As of 7 April, Spain has the third largest number of confirmed cases per capita, behind Iceland and Luxembourg, not counting microstates.
As of 9 April 2020, there have been 153,222 confirmed cases with 52,165 recoveries and 15,447 deaths in Spain.
The actual number of cases, however, is likely to be much higher, as many people with only mild or no symptoms are unlikely to have been tested.
The number of deceased is also believed to be an underestimate due to lack of testing and reporting, perhaps by as much as 10,000 according to excess mortality analysis.
During the pandemic, the healthcare system is using triage, denying resources to elderly patients.
Furthermore, infected elderly people living in nursing homes are being rejected by hospitals.
As of 7 April 2020, the Canary Islands have 1,824 confirmed Covina-19 cases.
Of these, 730 have been hospitalized, 140 in intensive care units, 92 have died, 359 have recovered.
Had Manrique been alive in 2018 he would have been 98 years old but he was killed in a car crash in 1992.
Had he been alive in 2020, chances are strong that at his advanced age he would have been vulnerable to Covina-19 as many of the elderly are.)
As we wander amongst the cacti, row after row, terrase level atop terrase Level, I find myself wondering why Manrique chose such a plant not native to the Island.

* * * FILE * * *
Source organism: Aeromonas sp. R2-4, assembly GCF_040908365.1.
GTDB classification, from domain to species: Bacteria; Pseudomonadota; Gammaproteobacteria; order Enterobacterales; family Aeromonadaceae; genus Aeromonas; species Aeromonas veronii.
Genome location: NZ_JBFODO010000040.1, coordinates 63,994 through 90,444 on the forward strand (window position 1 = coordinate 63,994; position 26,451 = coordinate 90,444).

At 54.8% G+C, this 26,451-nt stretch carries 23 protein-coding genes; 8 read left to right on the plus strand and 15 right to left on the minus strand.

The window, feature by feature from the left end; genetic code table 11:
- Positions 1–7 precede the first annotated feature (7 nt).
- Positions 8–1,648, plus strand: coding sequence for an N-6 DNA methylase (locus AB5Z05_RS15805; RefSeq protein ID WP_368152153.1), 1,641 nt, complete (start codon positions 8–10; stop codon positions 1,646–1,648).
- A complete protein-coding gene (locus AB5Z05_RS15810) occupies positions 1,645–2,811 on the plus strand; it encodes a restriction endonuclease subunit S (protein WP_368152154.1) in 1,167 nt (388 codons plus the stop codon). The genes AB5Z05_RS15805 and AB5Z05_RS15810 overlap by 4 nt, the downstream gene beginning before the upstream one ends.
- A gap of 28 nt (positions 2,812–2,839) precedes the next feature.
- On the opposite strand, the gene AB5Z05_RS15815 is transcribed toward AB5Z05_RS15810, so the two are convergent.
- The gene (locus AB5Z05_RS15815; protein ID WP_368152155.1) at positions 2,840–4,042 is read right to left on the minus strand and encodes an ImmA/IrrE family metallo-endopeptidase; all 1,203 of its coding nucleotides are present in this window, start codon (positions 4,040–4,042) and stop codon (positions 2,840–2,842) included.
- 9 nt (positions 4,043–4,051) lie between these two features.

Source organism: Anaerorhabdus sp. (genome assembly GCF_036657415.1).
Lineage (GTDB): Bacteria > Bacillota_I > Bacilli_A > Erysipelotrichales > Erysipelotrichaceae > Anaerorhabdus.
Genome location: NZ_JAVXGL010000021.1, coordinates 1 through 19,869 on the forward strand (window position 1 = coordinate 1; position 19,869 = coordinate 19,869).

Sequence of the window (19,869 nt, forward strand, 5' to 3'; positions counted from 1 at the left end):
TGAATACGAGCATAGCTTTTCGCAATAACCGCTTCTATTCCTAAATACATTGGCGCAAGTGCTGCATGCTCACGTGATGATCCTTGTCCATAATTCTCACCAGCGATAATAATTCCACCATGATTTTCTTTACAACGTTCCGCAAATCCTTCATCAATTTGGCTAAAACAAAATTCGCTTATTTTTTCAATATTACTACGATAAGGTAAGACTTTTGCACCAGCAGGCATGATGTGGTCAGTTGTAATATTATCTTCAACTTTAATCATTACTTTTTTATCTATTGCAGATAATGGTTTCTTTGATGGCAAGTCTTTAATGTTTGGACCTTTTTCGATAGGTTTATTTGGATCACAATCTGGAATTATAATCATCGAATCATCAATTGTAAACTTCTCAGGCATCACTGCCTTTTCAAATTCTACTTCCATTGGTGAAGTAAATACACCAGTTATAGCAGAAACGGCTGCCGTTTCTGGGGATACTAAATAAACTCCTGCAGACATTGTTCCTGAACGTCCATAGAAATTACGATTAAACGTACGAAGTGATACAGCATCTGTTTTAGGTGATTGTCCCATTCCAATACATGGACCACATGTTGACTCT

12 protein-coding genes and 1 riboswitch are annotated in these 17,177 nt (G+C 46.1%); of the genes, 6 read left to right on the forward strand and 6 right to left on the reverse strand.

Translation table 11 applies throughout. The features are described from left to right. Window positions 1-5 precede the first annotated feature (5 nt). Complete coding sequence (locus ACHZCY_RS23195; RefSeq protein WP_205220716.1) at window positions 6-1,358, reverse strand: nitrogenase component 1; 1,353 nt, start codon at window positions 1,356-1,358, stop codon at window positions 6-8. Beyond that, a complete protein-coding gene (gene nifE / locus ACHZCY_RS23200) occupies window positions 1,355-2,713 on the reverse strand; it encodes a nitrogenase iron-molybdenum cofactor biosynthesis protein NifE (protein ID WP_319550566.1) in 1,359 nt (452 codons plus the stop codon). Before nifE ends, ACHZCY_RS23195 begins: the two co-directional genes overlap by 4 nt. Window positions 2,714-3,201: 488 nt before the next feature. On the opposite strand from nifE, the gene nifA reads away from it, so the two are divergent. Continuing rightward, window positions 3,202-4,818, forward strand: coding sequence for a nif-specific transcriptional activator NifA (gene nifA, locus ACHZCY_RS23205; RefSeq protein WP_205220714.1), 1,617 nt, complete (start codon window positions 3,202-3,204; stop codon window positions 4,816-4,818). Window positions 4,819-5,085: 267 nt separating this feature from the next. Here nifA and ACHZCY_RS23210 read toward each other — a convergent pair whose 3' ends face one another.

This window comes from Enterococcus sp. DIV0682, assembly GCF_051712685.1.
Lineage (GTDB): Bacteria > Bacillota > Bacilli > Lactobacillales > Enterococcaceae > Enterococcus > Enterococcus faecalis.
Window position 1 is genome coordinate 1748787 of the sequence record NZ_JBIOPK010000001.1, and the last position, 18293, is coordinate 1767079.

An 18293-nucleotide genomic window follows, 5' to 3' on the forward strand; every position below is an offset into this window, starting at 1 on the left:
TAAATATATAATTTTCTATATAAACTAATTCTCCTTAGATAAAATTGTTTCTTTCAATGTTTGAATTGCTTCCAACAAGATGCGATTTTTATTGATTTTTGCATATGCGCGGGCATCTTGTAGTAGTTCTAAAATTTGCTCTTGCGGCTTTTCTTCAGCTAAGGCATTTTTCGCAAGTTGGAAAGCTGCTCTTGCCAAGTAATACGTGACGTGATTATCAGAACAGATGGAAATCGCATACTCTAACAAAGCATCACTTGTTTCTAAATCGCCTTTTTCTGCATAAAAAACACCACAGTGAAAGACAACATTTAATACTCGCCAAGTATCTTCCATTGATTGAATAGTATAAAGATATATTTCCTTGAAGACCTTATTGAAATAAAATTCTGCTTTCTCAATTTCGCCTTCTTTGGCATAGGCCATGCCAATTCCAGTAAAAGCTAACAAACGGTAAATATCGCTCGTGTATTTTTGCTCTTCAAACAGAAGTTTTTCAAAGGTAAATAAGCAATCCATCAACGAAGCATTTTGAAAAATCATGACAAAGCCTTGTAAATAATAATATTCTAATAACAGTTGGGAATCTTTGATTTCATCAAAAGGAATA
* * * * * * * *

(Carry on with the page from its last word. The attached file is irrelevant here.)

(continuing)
From Manrique’s writings it is certainly clear of how he felt about nature:
“Nature’s freedom has modelled my freedom in life, as an artist and as a man.
I want to extract harmony from the Earth to unify it with my feeling for art.
We have to create a new universal conscience in order to try and save the natural environment from the encroachment of human egoism, capable only of seeing the benefits of economic interests in the thorough destruction of nature.
We must find time to enjoy contact with Mother Nature.
She teaches us to behold her awe-inspiring aesthetics and creativity.
We should learn from and use our own environment to create, without resorting to any preconceived ideas.
This is the fundamental factor which has strengthened Lanzarote’s personality.
We did not have to copy anybody.
Lanzarote taught us this other alternative.